Train to pull into zoo for showWritten by Vicki L. Kroll | | firstname.lastname@example.org
Most drummers live for a solo during a concert. But Scott Underwood doesn’t even need his sticks for some time in the spotlight.
The Train drummer has been marrying couples on stage during the group’s tour this summer.
“We wrote the song ‘Marry Me,’ ” he said. “People were writing in saying, ‘Can I please propose at your show?’ And people were getting on stage and proposing. Or sometimes people would propose right in the audience, and we would just hear this uproar like back in the audience somewhere and you’d see a guy on his knees.”
Train’s manager suggested one of the band members become an ordained minister. Underwood got online with the Universal Life Church.
“It’s a really cool experience to be marrying people and to have such a pivotal role in their relationship,” he said. “I know it’s a pretty heavy role; if I look at it and think about it too much, I will get nervous, but I just am enjoying it.
“I was having actually too much fun when we first did it, and I’m jumping around the stage to get the audience going. And my singer, Pat [Monahan], was like, ‘Dude, you got to chill; this is like their moment, not your moment,’ ” Underwood said and laughed.
The Grammy award-winning group known for “Meet Virginia” and “Drops of Jupiter (Tell Me)” definitely is having fun since taking a break from 2006-09.
“We were not getting along as a band or enjoying what we were doing,” Underwood said during a call from a tour stop in St. Louis. “I think we were just disenchanted with the whole thing and also took everything for granted. We just decided to take a break instead of just continue to be unhappy.
“During that break, we just realized, No. 1 that what we have in Train is very rare and precious, and it’s something that we’re really lucky to have. It’s a gift that was given to us, and we should appreciate it and respect it and treat it well.”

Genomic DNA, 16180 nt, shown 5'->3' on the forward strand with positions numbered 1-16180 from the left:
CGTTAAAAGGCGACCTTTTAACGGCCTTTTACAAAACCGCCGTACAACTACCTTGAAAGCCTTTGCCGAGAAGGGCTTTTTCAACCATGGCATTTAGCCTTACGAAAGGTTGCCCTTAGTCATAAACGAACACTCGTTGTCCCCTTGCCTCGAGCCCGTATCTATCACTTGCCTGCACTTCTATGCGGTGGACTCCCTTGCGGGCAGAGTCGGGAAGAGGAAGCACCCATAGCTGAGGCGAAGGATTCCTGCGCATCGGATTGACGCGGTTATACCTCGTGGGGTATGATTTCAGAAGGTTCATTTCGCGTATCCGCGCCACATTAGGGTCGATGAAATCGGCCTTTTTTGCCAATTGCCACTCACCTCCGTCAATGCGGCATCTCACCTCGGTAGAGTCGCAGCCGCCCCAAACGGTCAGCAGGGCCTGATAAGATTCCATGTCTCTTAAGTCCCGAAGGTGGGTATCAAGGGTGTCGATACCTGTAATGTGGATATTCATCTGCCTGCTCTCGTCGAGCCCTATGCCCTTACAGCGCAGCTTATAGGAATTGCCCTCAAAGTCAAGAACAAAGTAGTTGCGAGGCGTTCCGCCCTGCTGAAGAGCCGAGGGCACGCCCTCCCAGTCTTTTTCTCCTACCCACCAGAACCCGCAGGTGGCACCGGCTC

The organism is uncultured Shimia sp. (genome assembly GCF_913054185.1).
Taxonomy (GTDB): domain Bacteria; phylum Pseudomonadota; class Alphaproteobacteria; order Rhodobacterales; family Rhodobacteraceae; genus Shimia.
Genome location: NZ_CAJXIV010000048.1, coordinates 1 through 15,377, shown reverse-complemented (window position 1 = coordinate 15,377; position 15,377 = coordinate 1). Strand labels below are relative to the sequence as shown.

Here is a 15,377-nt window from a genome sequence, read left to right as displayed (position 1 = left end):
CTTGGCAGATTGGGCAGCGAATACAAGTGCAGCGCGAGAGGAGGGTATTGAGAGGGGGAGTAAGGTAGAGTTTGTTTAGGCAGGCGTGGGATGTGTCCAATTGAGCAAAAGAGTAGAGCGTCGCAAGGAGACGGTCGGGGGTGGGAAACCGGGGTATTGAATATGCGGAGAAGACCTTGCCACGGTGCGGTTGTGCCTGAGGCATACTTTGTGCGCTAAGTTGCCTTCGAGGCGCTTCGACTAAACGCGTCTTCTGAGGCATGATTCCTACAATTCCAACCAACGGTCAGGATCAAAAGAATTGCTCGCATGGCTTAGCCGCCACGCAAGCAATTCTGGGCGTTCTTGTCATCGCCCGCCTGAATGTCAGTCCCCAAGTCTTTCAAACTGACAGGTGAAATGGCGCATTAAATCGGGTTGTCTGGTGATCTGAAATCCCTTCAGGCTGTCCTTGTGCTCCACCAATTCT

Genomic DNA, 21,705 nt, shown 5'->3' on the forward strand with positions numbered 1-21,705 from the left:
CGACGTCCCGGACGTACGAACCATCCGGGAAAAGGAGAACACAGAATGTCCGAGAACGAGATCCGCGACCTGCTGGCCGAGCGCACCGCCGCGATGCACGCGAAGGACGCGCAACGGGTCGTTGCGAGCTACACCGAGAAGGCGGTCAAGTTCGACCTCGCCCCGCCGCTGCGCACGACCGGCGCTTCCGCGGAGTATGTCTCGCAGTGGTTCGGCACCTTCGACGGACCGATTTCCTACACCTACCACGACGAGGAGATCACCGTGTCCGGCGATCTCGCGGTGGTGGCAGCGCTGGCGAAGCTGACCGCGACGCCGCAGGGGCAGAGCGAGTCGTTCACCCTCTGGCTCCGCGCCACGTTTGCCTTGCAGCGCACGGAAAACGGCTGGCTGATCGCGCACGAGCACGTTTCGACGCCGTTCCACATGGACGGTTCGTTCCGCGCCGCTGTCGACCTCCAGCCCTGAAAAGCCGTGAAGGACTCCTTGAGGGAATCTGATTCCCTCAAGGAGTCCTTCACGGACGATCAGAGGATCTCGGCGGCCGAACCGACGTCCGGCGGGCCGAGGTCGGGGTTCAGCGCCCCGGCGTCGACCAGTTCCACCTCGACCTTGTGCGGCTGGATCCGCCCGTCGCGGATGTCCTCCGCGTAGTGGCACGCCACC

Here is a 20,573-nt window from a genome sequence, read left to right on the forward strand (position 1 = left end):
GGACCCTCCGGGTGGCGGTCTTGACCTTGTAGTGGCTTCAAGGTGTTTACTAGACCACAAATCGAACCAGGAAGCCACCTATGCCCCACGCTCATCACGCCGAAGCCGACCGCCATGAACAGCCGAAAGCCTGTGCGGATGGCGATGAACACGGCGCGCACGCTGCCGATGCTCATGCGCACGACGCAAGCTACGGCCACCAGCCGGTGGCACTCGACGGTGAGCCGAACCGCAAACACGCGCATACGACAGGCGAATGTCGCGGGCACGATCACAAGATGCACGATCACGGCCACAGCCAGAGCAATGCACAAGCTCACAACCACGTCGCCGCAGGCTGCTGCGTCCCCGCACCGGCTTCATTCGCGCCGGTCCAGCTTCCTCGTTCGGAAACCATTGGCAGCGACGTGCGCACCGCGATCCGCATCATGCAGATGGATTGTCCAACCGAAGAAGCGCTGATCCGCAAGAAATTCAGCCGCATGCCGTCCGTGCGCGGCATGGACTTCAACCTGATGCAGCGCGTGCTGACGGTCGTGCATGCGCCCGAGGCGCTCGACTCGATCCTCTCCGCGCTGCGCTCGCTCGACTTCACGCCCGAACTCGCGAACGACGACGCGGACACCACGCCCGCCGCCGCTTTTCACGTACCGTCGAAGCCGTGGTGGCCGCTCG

Underwood, Monahan and guitarist Jimmy Stafford also realized they wanted to write more up-tempo music.
And they did. “Hey, Soul Sister” from 2009’s “Save Me, San Francisco” topped the charts in 15 countries and was the biggest selling single of 2010.
“We want to make people dance,” Underwood said. “We come from the era of, like, grunge rock and indie rock and stuff back in the mid to late ’90s, so when we were first writing songs, it wasn’t about dancing; it was about being bummed out and nobody loves me and I’m misunderstood and all that stuff.
“We were those guys for sure, but we’ve evolved with the rest of the world into, like, let’s party and have fun. That’s the era we’re in, and it’s nice to write music that contributes to that — I want to be cheered up at shows.”
The band from the city by the bay continues to crank out good times on its sixth disc, “California 37,” which includes the hits “Drive By” and “50 Ways to Say Goodbye,” which features David Hasselhoff in the video.
“David Hasselhoff is hilarious,” Underwood said. “He’s funny just being in a video; seeing him now is funny.”
Train will pull in for a 7 p.m. concert Aug. 14 at the Toledo Zoo Amphitheatre. Andy Grammer and Mat Kearney will open. Tickets range from $39.50 to $65.